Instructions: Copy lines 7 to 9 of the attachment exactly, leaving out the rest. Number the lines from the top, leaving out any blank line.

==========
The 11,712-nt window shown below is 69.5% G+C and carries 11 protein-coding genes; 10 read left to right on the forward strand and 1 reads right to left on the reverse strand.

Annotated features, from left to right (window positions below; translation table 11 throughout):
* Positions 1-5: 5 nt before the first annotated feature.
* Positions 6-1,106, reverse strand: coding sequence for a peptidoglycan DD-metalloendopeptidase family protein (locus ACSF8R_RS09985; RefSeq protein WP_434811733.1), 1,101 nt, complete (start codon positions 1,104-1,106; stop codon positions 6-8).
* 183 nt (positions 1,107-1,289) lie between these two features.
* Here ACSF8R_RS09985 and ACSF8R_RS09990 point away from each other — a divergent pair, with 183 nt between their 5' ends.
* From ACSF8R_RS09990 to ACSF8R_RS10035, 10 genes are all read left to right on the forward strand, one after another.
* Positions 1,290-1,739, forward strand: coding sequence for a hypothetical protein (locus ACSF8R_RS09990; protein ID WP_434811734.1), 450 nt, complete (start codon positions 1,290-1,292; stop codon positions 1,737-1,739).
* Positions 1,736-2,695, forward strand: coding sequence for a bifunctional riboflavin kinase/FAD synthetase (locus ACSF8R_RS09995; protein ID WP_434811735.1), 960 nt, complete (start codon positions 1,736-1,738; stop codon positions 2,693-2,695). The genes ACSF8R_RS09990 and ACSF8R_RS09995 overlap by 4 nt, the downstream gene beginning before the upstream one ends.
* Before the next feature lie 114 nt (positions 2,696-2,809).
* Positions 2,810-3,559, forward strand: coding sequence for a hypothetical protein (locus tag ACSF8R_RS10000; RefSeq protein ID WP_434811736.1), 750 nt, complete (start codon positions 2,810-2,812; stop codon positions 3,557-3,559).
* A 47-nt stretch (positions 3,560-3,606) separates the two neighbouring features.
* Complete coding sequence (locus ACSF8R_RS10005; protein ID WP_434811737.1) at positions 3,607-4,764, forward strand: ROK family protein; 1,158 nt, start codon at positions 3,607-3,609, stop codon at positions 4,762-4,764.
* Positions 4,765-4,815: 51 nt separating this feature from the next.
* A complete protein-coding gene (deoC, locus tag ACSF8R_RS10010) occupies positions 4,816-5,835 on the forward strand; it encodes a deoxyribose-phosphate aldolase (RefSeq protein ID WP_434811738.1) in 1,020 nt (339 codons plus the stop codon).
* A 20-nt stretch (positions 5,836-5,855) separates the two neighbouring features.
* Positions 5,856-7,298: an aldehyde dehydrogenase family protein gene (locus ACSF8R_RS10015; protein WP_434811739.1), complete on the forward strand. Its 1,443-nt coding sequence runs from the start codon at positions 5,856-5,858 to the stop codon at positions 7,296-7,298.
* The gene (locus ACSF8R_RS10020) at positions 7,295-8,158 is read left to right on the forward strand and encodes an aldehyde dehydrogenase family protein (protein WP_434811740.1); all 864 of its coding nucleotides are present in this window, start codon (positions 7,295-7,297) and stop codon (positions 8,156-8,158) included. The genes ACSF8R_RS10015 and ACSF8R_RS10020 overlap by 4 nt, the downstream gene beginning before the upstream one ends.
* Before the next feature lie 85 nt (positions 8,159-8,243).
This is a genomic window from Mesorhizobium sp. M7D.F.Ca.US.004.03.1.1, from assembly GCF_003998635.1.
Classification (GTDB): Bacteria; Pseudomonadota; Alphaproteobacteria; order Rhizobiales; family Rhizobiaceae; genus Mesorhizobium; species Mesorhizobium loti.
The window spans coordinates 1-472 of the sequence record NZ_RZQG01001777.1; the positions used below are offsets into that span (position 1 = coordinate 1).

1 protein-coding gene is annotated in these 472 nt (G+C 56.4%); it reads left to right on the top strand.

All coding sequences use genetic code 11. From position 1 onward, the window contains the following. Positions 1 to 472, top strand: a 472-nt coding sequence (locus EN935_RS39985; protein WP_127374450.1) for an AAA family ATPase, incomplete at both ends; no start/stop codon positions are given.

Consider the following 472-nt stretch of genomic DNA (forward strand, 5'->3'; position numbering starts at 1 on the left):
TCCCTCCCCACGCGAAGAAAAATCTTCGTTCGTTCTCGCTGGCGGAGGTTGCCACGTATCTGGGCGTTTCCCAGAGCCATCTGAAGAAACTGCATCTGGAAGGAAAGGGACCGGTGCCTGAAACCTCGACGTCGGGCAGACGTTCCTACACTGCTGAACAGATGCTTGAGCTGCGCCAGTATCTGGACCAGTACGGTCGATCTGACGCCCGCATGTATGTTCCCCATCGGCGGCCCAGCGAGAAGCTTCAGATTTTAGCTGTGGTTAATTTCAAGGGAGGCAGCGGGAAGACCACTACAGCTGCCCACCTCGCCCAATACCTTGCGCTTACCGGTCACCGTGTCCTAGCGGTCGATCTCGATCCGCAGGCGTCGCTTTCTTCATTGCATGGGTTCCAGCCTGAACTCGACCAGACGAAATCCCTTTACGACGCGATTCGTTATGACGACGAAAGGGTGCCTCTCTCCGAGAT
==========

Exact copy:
* From ACSF8R_RS09990 to ACSF8R_RS10035, 10 genes are all read left to right on the forward strand, one after another.
* Positions 1,290-1,739, forward strand: coding sequence for a hypothetical protein (locus ACSF8R_RS09990; protein ID WP_434811734.1), 450 nt, complete (start codon positions 1,290-1,292; stop codon positions 1,737-1,739).
* Positions 1,736-2,695, forward strand: coding sequence for a bifunctional riboflavin kinase/FAD synthetase (locus ACSF8R_RS09995; protein ID WP_434811735.1), 960 nt, complete (start codon positions 1,736-1,738; stop codon positions 2,693-2,695). The genes ACSF8R_RS09990 and ACSF8R_RS09995 overlap by 4 nt, the downstream gene beginning before the upstream one ends.